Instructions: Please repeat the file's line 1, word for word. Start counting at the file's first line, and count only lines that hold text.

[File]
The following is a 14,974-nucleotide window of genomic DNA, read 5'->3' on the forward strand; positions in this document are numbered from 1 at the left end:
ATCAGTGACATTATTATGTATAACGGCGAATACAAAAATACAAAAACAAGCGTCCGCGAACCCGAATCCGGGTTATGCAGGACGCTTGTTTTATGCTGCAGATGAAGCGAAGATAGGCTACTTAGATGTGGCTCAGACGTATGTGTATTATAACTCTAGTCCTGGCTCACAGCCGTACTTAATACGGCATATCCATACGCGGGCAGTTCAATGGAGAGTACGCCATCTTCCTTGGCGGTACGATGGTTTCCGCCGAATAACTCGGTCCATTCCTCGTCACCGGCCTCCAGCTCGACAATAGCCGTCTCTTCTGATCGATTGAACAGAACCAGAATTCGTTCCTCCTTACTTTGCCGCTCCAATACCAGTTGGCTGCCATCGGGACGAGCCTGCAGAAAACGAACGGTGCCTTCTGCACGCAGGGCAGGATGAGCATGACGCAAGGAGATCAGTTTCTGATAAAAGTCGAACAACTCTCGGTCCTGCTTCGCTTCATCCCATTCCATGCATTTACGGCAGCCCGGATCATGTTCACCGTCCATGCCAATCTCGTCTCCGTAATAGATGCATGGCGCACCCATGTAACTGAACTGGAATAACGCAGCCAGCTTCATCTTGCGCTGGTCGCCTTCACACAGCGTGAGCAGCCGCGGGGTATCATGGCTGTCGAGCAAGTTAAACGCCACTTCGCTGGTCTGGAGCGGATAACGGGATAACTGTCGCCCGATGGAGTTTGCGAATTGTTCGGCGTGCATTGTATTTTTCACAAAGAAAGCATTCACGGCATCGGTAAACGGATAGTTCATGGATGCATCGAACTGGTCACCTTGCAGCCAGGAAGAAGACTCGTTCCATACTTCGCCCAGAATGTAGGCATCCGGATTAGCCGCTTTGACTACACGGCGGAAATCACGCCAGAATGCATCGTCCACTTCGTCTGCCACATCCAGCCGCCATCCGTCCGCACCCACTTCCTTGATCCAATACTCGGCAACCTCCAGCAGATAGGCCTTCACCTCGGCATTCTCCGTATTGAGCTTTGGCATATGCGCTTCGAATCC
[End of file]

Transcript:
The following is a 14,974-nucleotide window of genomic DNA, read 5'->3' on the forward strand; positions in this document are numbered from 1 at the left end: